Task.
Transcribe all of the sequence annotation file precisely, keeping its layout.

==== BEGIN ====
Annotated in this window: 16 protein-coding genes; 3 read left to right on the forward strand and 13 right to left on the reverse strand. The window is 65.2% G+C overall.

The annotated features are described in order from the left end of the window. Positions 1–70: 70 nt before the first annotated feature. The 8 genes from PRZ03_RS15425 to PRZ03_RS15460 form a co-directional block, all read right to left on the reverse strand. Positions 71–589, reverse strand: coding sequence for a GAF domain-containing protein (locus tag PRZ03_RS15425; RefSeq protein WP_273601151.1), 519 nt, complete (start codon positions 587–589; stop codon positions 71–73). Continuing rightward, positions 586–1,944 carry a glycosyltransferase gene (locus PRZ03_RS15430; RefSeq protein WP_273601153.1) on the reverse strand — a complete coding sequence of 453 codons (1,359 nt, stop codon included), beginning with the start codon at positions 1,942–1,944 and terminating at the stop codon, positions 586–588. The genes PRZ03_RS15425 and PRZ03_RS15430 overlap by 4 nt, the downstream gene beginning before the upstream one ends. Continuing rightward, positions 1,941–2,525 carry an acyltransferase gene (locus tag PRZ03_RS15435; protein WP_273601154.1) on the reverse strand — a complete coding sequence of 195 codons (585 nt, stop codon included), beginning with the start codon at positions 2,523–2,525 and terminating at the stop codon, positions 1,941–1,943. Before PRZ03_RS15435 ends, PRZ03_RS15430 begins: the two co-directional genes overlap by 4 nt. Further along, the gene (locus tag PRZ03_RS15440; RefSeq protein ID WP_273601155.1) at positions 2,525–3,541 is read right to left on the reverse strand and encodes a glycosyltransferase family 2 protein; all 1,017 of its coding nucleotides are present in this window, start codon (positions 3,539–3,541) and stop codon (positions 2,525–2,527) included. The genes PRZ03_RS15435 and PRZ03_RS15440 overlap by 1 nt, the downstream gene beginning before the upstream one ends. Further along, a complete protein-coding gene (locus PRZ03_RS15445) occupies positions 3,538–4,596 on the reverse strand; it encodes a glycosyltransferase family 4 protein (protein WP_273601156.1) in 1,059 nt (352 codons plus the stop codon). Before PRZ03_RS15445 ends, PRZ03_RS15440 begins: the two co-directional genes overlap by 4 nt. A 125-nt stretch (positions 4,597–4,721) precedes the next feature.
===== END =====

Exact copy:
Annotated in this window: 16 protein-coding genes; 3 read left to right on the forward strand and 13 right to left on the reverse strand. The window is 65.2% G+C overall.

The annotated features are described in order from the left end of the window. Positions 1–70: 70 nt before the first annotated feature. The 8 genes from PRZ03_RS15425 to PRZ03_RS15460 form a co-directional block, all read right to left on the reverse strand. Positions 71–589, reverse strand: coding sequence for a GAF domain-containing protein (locus tag PRZ03_RS15425; RefSeq protein WP_273601151.1), 519 nt, complete (start codon positions 587–589; stop codon positions 71–73). Continuing rightward, positions 586–1,944 carry a glycosyltransferase gene (locus PRZ03_RS15430; RefSeq protein WP_273601153.1) on the reverse strand — a complete coding sequence of 453 codons (1,359 nt, stop codon included), beginning with the start codon at positions 1,942–1,944 and terminating at the stop codon, positions 586–588. The genes PRZ03_RS15425 and PRZ03_RS15430 overlap by 4 nt, the downstream gene beginning before the upstream one ends. Continuing rightward, positions 1,941–2,525 carry an acyltransferase gene (locus tag PRZ03_RS15435; protein WP_273601154.1) on the reverse strand — a complete coding sequence of 195 codons (585 nt, stop codon included), beginning with the start codon at positions 2,523–2,525 and terminating at the stop codon, positions 1,941–1,943. Before PRZ03_RS15435 ends, PRZ03_RS15430 begins: the two co-directional genes overlap by 4 nt. Further along, the gene (locus tag PRZ03_RS15440; RefSeq protein ID WP_273601155.1) at positions 2,525–3,541 is read right to left on the reverse strand and encodes a glycosyltransferase family 2 protein; all 1,017 of its coding nucleotides are present in this window, start codon (positions 3,539–3,541) and stop codon (positions 2,525–2,527) included. The genes PRZ03_RS15435 and PRZ03_RS15440 overlap by 1 nt, the downstream gene beginning before the upstream one ends. Further along, a complete protein-coding gene (locus PRZ03_RS15445) occupies positions 3,538–4,596 on the reverse strand; it encodes a glycosyltransferase family 4 protein (protein WP_273601156.1) in 1,059 nt (352 codons plus the stop codon). Before PRZ03_RS15445 ends, PRZ03_RS15440 begins: the two co-directional genes overlap by 4 nt. A 125-nt stretch (positions 4,597–4,721) precedes the next feature.